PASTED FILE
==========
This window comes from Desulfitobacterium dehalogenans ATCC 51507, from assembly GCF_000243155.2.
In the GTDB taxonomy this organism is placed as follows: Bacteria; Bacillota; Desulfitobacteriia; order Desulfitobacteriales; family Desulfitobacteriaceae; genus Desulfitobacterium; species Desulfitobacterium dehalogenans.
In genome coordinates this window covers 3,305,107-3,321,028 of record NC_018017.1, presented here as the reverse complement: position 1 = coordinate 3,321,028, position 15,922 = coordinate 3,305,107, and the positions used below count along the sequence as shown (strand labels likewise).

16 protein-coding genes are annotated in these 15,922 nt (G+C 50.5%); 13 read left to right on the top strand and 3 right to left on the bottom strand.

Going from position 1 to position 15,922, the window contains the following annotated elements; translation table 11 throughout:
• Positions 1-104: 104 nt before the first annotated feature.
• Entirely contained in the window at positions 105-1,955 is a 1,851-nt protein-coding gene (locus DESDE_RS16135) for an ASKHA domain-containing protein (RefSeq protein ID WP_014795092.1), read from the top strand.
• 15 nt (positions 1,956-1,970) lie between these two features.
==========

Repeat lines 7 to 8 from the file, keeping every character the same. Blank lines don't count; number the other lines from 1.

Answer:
• Entirely contained in the window at positions 105-1,955 is a 1,851-nt protein-coding gene (locus DESDE_RS16135) for an ASKHA domain-containing protein (RefSeq protein ID WP_014795092.1), read from the top strand.
• 15 nt (positions 1,956-1,970) lie between these two features.